Hold your lane
As a cyclist, you have the same rights to the lane as someone driving a car but you also have to follow the same rules as a motor vehicle. If there’s a bike lane, get in it. If not, you have the exact same right to a full traffic lane as a car (although most people ride to the side). Hold a straight line and proceed to claim your space on the road once it is safe. I take advantage of this on narrow one-way streets where it’s hard to stay far enough away from parked cars or narrow curbs. In fact, most cities even allow you to ride side-by-side with another biker in one lane, but most people avoid this.Where you can’t ride
As for sidewalks, if your bike is on one, your feet should be planted firmly on the ground, walking alongside it. And you also can’t ride on highways, so scratch those dreams of weaving in and out of traffic.

Is your bike up to code?
You’re required to have brakes, reflectors, lights, and a bell. If you ride between dusk and dawn, you also need a white headlight and a red taillight. Only children under 14 are required to wear helmets, but do it anyway. Here are some cute ones.

Texting while riding
You want to be as present as possible in the streets, not only as a matter of safety but as a matter of just enjoying the ride. Chatting on your cell or texting is really not a good idea, since it makes you unstable, distracted, and therefore vulnerable. Similarly, when it comes to headphones, one headphone is permitted, but most say better to let the city be your soundtrack.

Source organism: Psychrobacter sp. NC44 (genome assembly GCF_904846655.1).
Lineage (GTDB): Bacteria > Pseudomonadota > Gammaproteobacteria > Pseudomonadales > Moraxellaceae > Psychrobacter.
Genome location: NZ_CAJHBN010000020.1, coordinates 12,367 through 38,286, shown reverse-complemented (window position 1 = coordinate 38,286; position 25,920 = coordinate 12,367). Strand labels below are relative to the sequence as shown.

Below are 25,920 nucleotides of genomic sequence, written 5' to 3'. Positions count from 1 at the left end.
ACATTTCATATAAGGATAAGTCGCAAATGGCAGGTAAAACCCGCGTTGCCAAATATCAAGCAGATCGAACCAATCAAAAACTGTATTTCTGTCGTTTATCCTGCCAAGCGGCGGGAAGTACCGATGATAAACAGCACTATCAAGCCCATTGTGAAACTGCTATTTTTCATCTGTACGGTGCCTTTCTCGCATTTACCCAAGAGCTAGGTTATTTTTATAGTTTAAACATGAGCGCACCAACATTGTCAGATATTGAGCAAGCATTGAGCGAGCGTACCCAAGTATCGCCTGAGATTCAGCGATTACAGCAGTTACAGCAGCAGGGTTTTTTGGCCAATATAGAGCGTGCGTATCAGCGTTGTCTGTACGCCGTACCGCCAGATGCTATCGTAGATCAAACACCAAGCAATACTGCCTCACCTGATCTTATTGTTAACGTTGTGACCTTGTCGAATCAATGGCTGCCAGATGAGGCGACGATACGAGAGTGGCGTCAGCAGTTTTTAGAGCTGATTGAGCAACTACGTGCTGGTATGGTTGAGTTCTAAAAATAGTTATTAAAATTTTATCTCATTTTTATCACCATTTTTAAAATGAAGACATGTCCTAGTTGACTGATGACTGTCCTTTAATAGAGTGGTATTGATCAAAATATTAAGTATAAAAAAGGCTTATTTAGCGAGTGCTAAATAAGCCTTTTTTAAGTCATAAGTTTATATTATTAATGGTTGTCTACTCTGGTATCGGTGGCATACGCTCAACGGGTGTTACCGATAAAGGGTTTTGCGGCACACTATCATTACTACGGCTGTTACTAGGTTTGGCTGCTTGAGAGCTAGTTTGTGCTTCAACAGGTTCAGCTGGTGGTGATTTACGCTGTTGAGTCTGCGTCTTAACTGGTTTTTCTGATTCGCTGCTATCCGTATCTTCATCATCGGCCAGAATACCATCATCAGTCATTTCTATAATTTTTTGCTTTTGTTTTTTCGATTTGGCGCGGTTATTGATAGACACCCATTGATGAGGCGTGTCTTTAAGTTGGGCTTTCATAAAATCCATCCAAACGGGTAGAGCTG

Learn to communicate
There are basic principles to cycle safety made up of predictable signals. Whether you're turning, stopping, or pointing out a hazard, everyone has their own take on how to execute them. Once you get to know the basics, it makes riding with a group a lot easier once you know how to communicate verbally or with gestures affectively. Always assume someone is behind you and never rely on others to communicate for you. Check out these cycling hand signals that are pretty universal for most clubs, commuters, and group rides. If you're not comfortable taking your hands off the handle bars, calling "right turn" 'slowing" "stopping" "hole left" "on your wheel" "passing left" "car back" is helpful too. Being able to loudly communicate and control your movement will help everyone.